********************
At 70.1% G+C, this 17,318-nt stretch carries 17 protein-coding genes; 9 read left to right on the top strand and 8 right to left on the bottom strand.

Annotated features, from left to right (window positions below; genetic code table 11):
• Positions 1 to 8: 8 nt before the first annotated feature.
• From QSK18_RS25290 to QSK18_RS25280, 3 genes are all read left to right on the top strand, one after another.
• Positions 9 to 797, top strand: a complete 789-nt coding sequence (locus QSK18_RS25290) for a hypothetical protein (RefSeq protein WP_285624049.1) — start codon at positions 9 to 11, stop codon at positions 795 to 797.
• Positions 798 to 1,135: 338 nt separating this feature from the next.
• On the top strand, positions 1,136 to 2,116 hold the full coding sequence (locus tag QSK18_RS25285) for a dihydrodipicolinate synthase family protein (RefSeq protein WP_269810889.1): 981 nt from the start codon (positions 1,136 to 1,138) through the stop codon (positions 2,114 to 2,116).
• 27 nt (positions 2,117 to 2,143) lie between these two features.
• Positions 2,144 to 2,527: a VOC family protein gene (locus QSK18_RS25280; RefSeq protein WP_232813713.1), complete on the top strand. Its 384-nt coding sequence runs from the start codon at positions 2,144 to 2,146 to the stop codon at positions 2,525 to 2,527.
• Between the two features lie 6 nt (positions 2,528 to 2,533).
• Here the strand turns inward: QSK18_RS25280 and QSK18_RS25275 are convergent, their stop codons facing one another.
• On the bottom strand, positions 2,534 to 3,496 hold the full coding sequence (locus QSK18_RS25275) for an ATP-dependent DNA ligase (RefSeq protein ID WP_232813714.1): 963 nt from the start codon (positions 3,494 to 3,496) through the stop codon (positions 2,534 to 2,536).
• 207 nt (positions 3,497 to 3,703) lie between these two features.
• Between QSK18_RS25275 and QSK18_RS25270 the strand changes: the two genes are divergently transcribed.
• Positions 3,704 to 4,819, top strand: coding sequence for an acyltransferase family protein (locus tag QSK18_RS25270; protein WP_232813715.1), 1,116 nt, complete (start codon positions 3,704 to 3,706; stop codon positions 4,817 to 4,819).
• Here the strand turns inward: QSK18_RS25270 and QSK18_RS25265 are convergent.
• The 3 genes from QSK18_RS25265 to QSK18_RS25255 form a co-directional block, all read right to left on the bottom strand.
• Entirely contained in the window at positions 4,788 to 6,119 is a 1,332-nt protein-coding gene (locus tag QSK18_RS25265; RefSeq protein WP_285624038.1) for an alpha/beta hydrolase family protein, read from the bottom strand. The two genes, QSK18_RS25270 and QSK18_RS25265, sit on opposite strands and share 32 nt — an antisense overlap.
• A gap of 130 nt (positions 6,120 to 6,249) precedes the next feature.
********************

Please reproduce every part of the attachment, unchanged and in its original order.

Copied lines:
At 70.1% G+C, this 17,318-nt stretch carries 17 protein-coding genes; 9 read left to right on the top strand and 8 right to left on the bottom strand.

Annotated features, from left to right (window positions below; genetic code table 11):
• Positions 1 to 8: 8 nt before the first annotated feature.
• From QSK18_RS25290 to QSK18_RS25280, 3 genes are all read left to right on the top strand, one after another.
• Positions 9 to 797, top strand: a complete 789-nt coding sequence (locus QSK18_RS25290) for a hypothetical protein (RefSeq protein WP_285624049.1) — start codon at positions 9 to 11, stop codon at positions 795 to 797.
• Positions 798 to 1,135: 338 nt separating this feature from the next.
• On the top strand, positions 1,136 to 2,116 hold the full coding sequence (locus tag QSK18_RS25285) for a dihydrodipicolinate synthase family protein (RefSeq protein WP_269810889.1): 981 nt from the start codon (positions 1,136 to 1,138) through the stop codon (positions 2,114 to 2,116).
• 27 nt (positions 2,117 to 2,143) lie between these two features.
• Positions 2,144 to 2,527: a VOC family protein gene (locus QSK18_RS25280; RefSeq protein WP_232813713.1), complete on the top strand. Its 384-nt coding sequence runs from the start codon at positions 2,144 to 2,146 to the stop codon at positions 2,525 to 2,527.
• Between the two features lie 6 nt (positions 2,528 to 2,533).
• Here the strand turns inward: QSK18_RS25280 and QSK18_RS25275 are convergent, their stop codons facing one another.
• On the bottom strand, positions 2,534 to 3,496 hold the full coding sequence (locus QSK18_RS25275) for an ATP-dependent DNA ligase (RefSeq protein ID WP_232813714.1): 963 nt from the start codon (positions 3,494 to 3,496) through the stop codon (positions 2,534 to 2,536).
• 207 nt (positions 3,497 to 3,703) lie between these two features.
• Between QSK18_RS25275 and QSK18_RS25270 the strand changes: the two genes are divergently transcribed.
• Positions 3,704 to 4,819, top strand: coding sequence for an acyltransferase family protein (locus tag QSK18_RS25270; protein WP_232813715.1), 1,116 nt, complete (start codon positions 3,704 to 3,706; stop codon positions 4,817 to 4,819).
• Here the strand turns inward: QSK18_RS25270 and QSK18_RS25265 are convergent.
• The 3 genes from QSK18_RS25265 to QSK18_RS25255 form a co-directional block, all read right to left on the bottom strand.
• Entirely contained in the window at positions 4,788 to 6,119 is a 1,332-nt protein-coding gene (locus tag QSK18_RS25265; RefSeq protein WP_285624038.1) for an alpha/beta hydrolase family protein, read from the bottom strand. The two genes, QSK18_RS25270 and QSK18_RS25265, sit on opposite strands and share 32 nt — an antisense overlap.
• A gap of 130 nt (positions 6,120 to 6,249) precedes the next feature.